So what do Japanese actually think about Canada?

I’m looking at the 2014 Countries Rating Poll, a report from BBC and GlobeScan that measures how people from one country view the influence (mostly positive, mostly negative or “depends/neither-neutral/don’t know”) of other countries.

Canada and Japan are once again near the top – Canada coming second behind Germany (unchanged from the 2013 report) and Japan slipping one place to fifth. The interesting thing about the findings is that while Canadians have clear opinions about Japan (58% mainly positive, 30% mainly negative and 12% neutral or drawing a blank, only 45% of Japanese have a concrete opinion of Canada (44% mostly positive against 1% mostly negative), with 55% neutral or having no opinion. For the sake of comparison, 84% of South Koreans had a definite opinion about Canada.

Not that a neutral impression is something to be worried about – especially when the distinctly positive impression dwarfs the negative. I poked about a bit online to see if I could dig up more information and found two pieces of content that, if not exactly scientific in their methodology, are nevertheless intriguing.

The first is a video interview of 15 or so Japanese college students asking them their impressions of Canada. Most associated Canada with the usual suspects – maple syrup, the aurora, abundant nature, Niagara Falls and the cold. When asked to elaborate on their impressions – or to come up with a negative stereotype – several noted that Canada either didn’t have any or was simply not very eventful (relative to its southern neighbor). Those answers certainly jibe with the neutral score in the country rating poll.

The second is a post on Excite that poses the question, “Why aren’t Japanese interested in immigrating to Canada?” The post summarizes an entry by a Chinese blogger who quotes other Chinese musing about the comparative lack of Japanese expats in Canada. Oddly enough, given all of the tension between China and Japan, all of them seem to prefer Japan over Canada.

The first point made notes that while other Asian nations are represented in large numbers at Canadian universities, seeing a Japanese studying abroad in Canada is relatively rare.

A Chinese graduate student explains why they think this is the case: “That Japan is better than Canada is a given. Maybe Japan can’t compete in terms of the natural environment, but it’s much easier to find a job in Japan, and over there they don’t fire you for no reason. Japan also has more heart than Canada. Compared to Canadians, Japanese are kinder.”

Another Chinese who studied in Japan for seven years before moving to Canada had something similar to say: “Frankly, even though I came to Canada from Japan, I wasn’t able to settle in. That’s because Japanese are so much nicer than Canadians. In Japan, the bus driver says ‘Thank you!’ when you get off the bus, but in Canada you’re the one saying ‘Thank you’ to the bus driver.”

The final interviewee had this to say: “If your own country is considered better than Canada, you’re not going to move there. That’s just natural. If you can live comfortably at home why would you go someplace they don’t understand what you’re saying and have a horrible experience?”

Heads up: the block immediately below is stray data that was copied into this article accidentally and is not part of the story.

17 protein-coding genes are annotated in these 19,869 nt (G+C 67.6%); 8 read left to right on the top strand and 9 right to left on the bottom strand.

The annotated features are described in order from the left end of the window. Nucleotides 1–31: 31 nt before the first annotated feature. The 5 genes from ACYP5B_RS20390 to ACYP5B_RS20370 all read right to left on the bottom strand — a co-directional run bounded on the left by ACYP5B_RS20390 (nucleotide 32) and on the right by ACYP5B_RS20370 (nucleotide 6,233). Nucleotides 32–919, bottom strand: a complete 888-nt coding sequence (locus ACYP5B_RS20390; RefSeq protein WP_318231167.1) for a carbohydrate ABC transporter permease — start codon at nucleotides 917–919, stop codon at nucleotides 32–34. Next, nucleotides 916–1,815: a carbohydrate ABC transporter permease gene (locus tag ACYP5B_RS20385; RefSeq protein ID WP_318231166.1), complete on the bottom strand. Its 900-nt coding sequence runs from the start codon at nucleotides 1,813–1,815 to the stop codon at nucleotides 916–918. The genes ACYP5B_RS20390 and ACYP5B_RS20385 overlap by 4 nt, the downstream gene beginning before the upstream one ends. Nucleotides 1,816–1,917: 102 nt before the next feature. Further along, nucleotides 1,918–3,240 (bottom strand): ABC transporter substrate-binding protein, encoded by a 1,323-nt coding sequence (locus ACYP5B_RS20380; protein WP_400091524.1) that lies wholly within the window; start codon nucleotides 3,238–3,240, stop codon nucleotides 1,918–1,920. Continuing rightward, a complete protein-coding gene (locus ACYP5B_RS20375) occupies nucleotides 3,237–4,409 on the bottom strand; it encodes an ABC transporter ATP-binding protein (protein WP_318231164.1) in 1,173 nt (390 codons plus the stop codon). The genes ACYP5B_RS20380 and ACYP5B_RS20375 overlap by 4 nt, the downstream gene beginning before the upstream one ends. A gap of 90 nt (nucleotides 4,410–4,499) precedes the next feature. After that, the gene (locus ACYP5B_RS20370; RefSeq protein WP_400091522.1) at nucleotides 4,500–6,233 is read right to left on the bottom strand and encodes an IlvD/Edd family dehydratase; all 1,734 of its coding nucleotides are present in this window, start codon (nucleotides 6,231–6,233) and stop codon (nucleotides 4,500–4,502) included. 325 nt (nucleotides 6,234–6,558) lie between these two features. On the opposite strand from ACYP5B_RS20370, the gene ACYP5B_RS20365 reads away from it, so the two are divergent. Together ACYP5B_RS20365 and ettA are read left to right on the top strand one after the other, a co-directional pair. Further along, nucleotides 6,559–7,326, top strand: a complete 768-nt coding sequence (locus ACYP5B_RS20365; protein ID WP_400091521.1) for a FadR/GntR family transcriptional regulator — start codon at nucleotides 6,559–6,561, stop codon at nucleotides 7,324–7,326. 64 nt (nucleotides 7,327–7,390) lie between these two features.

Perhaps all three just weren’t cut out for a Western experience.
In the end, despite its strong academic environment, appealing natural environment and thriving high-tech and creative industries, for many Japanese thinking of moving abroad, Canada may never have the pull of a more adventurous destination such as the United States, Europe or China.

By D. Fath, Vice President, TOCS

Is this Canadian-Irish film a litmus test for a nation’s liberalness, conservativeness?

Laws and regulations provide clues as to whether a country — or in the cases of Canada and the US, provinces and states — are liberal or conservative. Film is a medium that also serves as a yardstick to help measure a society’s liberal or conservative bent.
Take the film Room, for example.

It is based on a shocking event. Remember the Austrian man named Josef Fritzl? As German newsweekly Spiegel recounted in May 2008, he had confined his daughter Elisabeth to a single room in the basement of his house in Amstetten, Austria from 1984 to 1993. Elisabeth was repeatedly abused and bore seven children by him.

The event inspired Irish-Canadian novelist Emma Donoghue to write a novel – on which the film is based – and it became a best-seller in 2010.

You may wonder how many (or few) Japanese novelists would choose such a challenging subject. It appears that Japanese in general saw the unbelievable event of this sexual predator as an isolated case and have forgotten it.

Donoghue adapted her own novel into a screenplay, which was then produced by filmmakers in Ireland and Canada. It was directed by Lenny Abrahamson, a relatively unknown Irish filmmaker who got the job after he wrote a 10-page pitch to Donoghue, and stars Brie Larson, who plays Ma, a character based on Elisabeth, while child actor Jacob Tremblay plays the protagonist, Jack.

“Movies with heavyweight stars and Oscar dreams were all vying, as usual, for the coveted audience award at the Toronto International Film Festival in September,” The New York Times reported (October 9). “Six of the past seven award winners had gone on to receive Oscar best picture nominations, and three of them had won. To much surprise, the award went to Room, a $13 million closely observed picture…”

Room “had audiences at both Toronto and the earlier Telluride Film Festival on their feet, applauding through tears,” NYT said.